Six weeks ago, Gary Tapp, a quantitative strategist at SunTrust Robinson Humphrey, said

Starbucks'

(SBUX) - Get Report

valuation was making him nervous.

While the company wasn't in danger of missing analysts' earnings estimates in the second quarter, Tapp said the stock's high multiple put it at risk if any disappointing news were to be released.

"We don't think anything is going to happen, but certainly if anything does happen, there's vulnerability there," he said. "Earnings are very strong, but our advice is to ... take partial profits."

On Thursday, Starbucks fell 5.6%, or $2.58, at $43.46 after reporting solid same-store sales that nonetheless rattled investors.

The Seattle-based coffee chain saw comparable sales rise 8% in August, above the company's prediction in February that sales would grow between 3% to 7% but down from the double-digit gains seen this year. At 8%, sales growth was the weakest since May 2003.

Analysts said the growth was "impressive," particularly in an environment of weak consumer spending. But it wasn't good enough to justify the stock's lofty multiple. Starbucks trades at 45.6 times 2004 earnings estimates and almost 38 times 2005 estimates.

"While

comparable sales and earnings visibility still remain very strong, we believe multiple expansion from the current 38 times multiple on our calendar 2005 EPS estimate is not likely given a 20% long-term EPS growth rate," said J.P. Morgan analyst John Ivanhoe, who maintained a neutral rating.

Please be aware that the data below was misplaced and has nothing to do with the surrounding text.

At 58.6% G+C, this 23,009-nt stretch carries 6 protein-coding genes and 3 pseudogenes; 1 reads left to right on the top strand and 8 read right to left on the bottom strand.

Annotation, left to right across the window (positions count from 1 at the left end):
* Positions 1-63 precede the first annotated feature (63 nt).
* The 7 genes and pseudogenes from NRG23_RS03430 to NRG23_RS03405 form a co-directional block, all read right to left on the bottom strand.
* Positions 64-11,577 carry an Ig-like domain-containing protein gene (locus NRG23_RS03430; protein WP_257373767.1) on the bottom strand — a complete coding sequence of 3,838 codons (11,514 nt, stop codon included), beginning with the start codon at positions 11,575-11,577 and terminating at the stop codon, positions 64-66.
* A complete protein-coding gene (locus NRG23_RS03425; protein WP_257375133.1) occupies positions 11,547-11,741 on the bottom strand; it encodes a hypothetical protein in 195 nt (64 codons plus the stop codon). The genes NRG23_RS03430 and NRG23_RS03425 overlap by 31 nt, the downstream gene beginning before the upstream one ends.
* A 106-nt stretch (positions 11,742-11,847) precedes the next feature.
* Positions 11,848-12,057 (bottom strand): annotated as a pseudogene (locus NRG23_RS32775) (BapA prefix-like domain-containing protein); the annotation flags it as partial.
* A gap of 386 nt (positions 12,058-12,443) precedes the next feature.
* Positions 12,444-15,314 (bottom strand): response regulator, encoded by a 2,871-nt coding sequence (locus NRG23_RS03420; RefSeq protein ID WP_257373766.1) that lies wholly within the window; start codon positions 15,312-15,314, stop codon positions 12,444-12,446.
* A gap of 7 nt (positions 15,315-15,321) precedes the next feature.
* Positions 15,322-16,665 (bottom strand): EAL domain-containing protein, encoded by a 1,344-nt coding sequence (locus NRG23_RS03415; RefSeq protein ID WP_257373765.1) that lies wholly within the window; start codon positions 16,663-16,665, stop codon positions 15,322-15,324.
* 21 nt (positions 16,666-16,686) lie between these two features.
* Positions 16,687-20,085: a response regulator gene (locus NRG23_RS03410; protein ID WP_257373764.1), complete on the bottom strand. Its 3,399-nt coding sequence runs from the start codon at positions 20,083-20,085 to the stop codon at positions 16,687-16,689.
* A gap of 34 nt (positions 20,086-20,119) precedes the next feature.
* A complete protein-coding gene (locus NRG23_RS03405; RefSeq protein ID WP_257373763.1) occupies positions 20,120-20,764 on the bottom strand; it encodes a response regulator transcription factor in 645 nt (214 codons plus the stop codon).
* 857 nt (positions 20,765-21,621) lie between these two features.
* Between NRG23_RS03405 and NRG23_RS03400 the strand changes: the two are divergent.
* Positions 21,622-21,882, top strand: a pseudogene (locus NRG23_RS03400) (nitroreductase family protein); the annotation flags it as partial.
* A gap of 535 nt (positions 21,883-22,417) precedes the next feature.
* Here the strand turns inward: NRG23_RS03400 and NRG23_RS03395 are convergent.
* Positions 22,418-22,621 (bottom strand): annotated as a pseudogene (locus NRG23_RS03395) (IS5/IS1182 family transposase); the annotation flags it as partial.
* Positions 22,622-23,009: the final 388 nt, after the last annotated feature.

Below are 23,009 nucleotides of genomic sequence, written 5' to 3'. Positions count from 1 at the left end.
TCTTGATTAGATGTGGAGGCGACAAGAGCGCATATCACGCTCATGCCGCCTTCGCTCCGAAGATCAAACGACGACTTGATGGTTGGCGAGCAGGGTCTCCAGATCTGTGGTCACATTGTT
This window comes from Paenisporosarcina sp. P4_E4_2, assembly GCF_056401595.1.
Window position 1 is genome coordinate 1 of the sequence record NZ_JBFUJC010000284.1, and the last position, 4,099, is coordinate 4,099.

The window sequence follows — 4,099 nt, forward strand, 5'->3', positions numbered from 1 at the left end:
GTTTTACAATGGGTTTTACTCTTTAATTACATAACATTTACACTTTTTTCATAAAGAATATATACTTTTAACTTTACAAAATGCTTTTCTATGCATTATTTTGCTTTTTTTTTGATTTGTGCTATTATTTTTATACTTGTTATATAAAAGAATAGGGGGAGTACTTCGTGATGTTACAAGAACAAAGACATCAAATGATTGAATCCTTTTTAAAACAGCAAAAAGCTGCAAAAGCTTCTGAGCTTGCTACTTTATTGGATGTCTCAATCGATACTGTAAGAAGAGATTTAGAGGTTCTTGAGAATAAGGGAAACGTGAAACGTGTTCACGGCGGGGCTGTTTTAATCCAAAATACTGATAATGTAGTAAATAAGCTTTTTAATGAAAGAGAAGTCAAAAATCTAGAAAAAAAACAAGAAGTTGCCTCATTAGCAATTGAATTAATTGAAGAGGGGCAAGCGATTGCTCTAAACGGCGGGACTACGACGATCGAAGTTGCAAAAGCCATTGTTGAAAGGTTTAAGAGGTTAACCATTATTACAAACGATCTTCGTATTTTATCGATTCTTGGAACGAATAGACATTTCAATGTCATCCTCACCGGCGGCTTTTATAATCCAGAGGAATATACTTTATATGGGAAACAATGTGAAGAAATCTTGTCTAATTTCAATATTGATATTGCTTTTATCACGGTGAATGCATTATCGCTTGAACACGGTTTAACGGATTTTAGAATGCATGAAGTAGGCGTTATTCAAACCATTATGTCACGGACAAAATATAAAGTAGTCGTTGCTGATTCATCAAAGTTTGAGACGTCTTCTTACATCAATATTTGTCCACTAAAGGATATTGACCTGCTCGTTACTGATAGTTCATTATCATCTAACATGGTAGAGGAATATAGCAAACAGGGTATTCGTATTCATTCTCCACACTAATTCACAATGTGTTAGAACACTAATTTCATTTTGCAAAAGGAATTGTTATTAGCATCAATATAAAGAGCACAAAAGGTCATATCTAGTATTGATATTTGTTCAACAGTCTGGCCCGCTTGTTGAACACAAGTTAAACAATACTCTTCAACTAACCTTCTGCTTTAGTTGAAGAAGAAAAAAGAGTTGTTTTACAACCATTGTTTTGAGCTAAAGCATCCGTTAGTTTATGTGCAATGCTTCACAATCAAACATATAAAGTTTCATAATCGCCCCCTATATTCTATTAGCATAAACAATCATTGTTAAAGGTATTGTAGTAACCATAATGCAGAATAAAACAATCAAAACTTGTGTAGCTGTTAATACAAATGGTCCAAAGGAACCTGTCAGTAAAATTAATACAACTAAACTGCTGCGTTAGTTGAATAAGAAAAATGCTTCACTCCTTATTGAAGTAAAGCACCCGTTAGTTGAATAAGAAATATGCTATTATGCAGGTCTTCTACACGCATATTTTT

Thomas Weisel analyst Skip Carpenter said Starbucks' sales in August were "exceptional in light of recent sluggish sales trends in casual dining, specialty dining and the broader retail sector."

But he maintained his peer perform rating on the stock, citing the rich multiple. "Starbucks'

valuation reflects the existing robust sales and profit trends under way," he said.

Starbucks has historically traded in a range of 27 times to 57 times forward earnings, with an average of 38 times, according to Carpenter.

W.R. Hambrecht analyst Kristine Koerber said she views any weakness in the shares as a "great buying opportunity," noting that the stock has held up well in a difficult environment. Indeed, Starbucks has climbed 30% so far this year while the

S&P 500

is down fractionally.

"Importantly, the company is on track to achieve its earnings guidance," she said. "With a beverage-price increase expected before the holiday season, we could see comp growth accelerate."

Koerber, who has a buy rating on Starbucks, said she believes the stock's multiple will expand "at least in line with earnings growth," which she thinks will be 42% this year and 23% in 2005.

In its four-week period that ended on Sunday, Starbucks posted $418 million in sales, up 25% from same period last year.

Chairman Howard Schultz said the company is "very pleased" with the monthly numbers. "These results reflect the continuing strength of our core business," he said.

In the year to date, Starbucks' revenue has grown 28% to $4.7 billion over the same period last year. Meanwhile, the company's comparable-store sales have grown 11% this year.

"In our opinion, product innovations, Starbucks card, the high level execution in its U.S. store base, and speed of service initiatives continued to drive higher comp sales," said Carpenter.

J.P. Morgan has received noninvestment banking business from Starbucks in the last 12 months and makes a market in the company's shares. W.R. Hambrecht and Thomas Weisel have no banking relationships with Starbucks.